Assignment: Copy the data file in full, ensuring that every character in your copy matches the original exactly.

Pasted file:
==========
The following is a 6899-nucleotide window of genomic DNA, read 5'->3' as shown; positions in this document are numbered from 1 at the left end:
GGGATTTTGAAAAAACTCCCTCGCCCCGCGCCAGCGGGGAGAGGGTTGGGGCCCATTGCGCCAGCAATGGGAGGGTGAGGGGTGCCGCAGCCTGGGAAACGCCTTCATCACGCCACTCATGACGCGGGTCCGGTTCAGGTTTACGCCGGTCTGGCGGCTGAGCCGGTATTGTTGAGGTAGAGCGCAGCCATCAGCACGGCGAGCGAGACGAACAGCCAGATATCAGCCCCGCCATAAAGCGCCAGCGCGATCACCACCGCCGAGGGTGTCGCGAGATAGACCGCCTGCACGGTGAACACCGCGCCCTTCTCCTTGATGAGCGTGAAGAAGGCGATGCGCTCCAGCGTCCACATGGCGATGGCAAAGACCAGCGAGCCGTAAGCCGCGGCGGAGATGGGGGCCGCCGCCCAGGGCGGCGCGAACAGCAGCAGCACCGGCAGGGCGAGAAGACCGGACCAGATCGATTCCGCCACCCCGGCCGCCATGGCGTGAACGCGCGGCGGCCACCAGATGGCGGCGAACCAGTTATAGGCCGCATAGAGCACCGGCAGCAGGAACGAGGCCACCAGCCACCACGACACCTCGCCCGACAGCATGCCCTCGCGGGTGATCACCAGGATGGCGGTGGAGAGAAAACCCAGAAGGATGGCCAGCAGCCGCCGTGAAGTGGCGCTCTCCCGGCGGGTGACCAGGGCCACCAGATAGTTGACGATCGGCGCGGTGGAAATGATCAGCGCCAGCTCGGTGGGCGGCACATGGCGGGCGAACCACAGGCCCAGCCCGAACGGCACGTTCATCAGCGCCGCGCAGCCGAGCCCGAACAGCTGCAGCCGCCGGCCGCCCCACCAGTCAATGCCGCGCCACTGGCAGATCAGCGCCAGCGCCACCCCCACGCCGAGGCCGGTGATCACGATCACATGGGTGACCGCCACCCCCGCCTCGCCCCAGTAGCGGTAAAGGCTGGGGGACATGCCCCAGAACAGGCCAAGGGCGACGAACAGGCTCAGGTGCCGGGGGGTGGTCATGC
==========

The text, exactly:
The following is a 6899-nucleotide window of genomic DNA, read 5'->3' as shown; positions in this document are numbered from 1 at the left end:
GGGATTTTGAAAAAACTCCCTCGCCCCGCGCCAGCGGGGAGAGGGTTGGGGCCCATTGCGCCAGCAATGGGAGGGTGAGGGGTGCCGCAGCCTGGGAAACGCCTTCATCACGCCACTCATGACGCGGGTCCGGTTCAGGTTTACGCCGGTCTGGCGGCTGAGCCGGTATTGTTGAGGTAGAGCGCAGCCATCAGCACGGCGAGCGAGACGAACAGCCAGATATCAGCCCCGCCATAAAGCGCCAGCGCGATCACCACCGCCGAGGGTGTCGCGAGATAGACCGCCTGCACGGTGAACACCGCGCCCTTCTCCTTGATGAGCGTGAAGAAGGCGATGCGCTCCAGCGTCCACATGGCGATGGCAAAGACCAGCGAGCCGTAAGCCGCGGCGGAGATGGGGGCCGCCGCCCAGGGCGGCGCGAACAGCAGCAGCACCGGCAGGGCGAGAAGACCGGACCAGATCGATTCCGCCACCCCGGCCGCCATGGCGTGAACGCGCGGCGGCCACCAGATGGCGGCGAACCAGTTATAGGCCGCATAGAGCACCGGCAGCAGGAACGAGGCCACCAGCCACCACGACACCTCGCCCGACAGCATGCCCTCGCGGGTGATCACCAGGATGGCGGTGGAGAGAAAACCCAGAAGGATGGCCAGCAGCCGCCGTGAAGTGGCGCTCTCCCGGCGGGTGACCAGGGCCACCAGATAGTTGACGATCGGCGCGGTGGAAATGATCAGCGCCAGCTCGGTGGGCGGCACATGGCGGGCGAACCACAGGCCCAGCCCGAACGGCACGTTCATCAGCGCCGCGCAGCCGAGCCCGAACAGCTGCAGCCGCCGGCCGCCCCACCAGTCAATGCCGCGCCACTGGCAGATCAGCGCCAGCGCCACCCCCACGCCGAGGCCGGTGATCACGATCACATGGGTGACCGCCACCCCCGCCTCGCCCCAGTAGCGGTAAAGGCTGGGGGACATGCCCCAGAACAGGCCAAGGGCGACGAACAGGCTCAGGTGCCGGGGGGTGGTCATGC